Highly heterogeneous residual malaria risk in western Thailand

Nguitragool, Wang, Karl, Stephan, White, Michael, Koepfli, Cristian, Felger, Ingrid, Singhasivanon, Pratap, Mueller, Ivo, and Sattabongkot, Jetsumon (2019) Highly heterogeneous residual malaria risk in western Thailand. International Journal for Parasitology. (In Press)

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Abstract

Over the past decades, the malaria burden in Thailand has substantially declined. Most infections now originate from the national border regions. In these areas, the prevalence of asymptomatic infections is still substantial and poses a challenge for the national malaria elimination program. To determine epidemiological parameters as well as risk factors for malaria infection in western Thailand, we carried out a cohort study in Kanchanaburi and Ratchaburi provinces on the Thailand-Myanmar border. Blood samples from 999 local participants were examined for malaria infection every 4 weeks between May 2013 and Jun 2014. Prevalence of Plasmodium falciparum and Plasmodium vivax was determined by quantitative PCR (qPCR) and showed a seasonal variation with values fluctuating from 1.7% to 4.2% for P. vivax and 0% to 1.3% for P. falciparum. Ninety percent of infections were asymptomatic. The annual molecular force of blood-stage infection (molFOB) was estimated by microsatellite genotyping to be 0.24 new infections per person-year for P. vivax and 0.02 new infections per person-year for P. falciparum. The distribution of infections was heterogenous, that is, the vast majority of infections (>80%) were found in a small number of individuals (<8% of the study population) who tested positive at multiple timepoints. Significant risk factors were detected for P. vivax infections, including previous clinical malaria, occupation in agriculture and travel to Myanmar. In contrast, indoor residual spraying was associated with a protection from infection. These findings provide a recent landscape of malaria epidemiology and emphasize the importance of novel strategies to target asymptomatic and imported infections.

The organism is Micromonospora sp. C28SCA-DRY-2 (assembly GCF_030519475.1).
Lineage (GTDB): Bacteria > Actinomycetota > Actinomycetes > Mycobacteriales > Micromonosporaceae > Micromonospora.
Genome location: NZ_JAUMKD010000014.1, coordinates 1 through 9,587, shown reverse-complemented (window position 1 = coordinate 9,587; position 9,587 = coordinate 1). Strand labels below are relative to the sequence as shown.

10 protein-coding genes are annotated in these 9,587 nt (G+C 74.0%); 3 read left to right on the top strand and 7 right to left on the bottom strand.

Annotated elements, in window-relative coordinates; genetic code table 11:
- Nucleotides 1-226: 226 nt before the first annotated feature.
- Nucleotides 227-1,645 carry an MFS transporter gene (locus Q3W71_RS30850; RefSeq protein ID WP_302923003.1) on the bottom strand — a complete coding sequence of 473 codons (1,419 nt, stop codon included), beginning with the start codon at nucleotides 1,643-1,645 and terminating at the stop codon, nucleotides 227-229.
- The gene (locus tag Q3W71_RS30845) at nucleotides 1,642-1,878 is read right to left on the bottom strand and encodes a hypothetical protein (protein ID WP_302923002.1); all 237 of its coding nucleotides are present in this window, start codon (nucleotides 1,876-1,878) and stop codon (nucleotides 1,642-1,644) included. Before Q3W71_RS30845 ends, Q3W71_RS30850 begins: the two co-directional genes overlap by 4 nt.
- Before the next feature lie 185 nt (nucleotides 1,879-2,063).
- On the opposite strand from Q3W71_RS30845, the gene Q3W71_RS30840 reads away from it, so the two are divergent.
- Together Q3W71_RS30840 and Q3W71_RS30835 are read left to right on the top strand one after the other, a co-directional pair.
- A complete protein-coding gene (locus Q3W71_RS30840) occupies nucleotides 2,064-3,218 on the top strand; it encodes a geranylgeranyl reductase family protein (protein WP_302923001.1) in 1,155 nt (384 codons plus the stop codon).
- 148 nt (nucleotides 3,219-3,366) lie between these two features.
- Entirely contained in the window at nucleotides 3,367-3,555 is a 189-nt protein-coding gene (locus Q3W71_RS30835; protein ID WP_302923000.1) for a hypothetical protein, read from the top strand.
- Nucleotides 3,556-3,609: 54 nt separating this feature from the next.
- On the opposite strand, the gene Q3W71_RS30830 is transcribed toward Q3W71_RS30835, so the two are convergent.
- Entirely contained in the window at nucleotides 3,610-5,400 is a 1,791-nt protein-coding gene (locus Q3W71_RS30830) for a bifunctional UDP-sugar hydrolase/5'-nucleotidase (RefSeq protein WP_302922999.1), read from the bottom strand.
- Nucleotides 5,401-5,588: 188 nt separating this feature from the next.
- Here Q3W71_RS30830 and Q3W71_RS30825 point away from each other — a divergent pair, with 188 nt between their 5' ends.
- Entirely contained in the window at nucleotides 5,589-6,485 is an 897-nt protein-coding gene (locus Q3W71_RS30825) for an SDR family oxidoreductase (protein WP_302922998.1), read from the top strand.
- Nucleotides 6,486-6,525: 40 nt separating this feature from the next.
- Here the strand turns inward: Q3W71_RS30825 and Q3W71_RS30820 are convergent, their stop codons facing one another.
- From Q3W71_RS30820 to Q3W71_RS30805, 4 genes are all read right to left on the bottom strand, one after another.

Item ID: 58121
Item Type: Article (Research - C1)
ISSN: 1879-0135
Keywords: malaria, epidemiology, Plasmodium vivax, Plasmodium falciparum, force of infection, prevalence, incidence, Thailand
Copyright Information: © 2019 Published by Elsevier Ltd on behalf of Australian Society for Parasitology.
Funders: Bill and Melinda Gates Foundation (BMGF), National Health and Medical Research Council (NHMRC), Swiss National Science Foundation (SNSF), Wellcome Trust (WT), National Institutes of Health (NIH)
Projects and Grants: NHMRC Project Grant 1021455, SNSF Grant 310030_159580, WT 101073/Z/13Z, NHMRC Senior Research Fellowship 1043345, NIH 5R01 AI 104822
Date Deposited: 22 Apr 2019 23:43
FoR Codes: 11 MEDICAL AND HEALTH SCIENCES > 1117 Public Health and Health Services > 111706 Epidemiology @ 60%
11 MEDICAL AND HEALTH SCIENCES > 1108 Medical Microbiology > 110803 Medical Parasitology @ 40%
SEO Codes: 92 HEALTH > 9204 Public Health (excl. Specific Population Health) > 920404 Disease Distribution and Transmission (incl. Surveillance and Response) @ 100%
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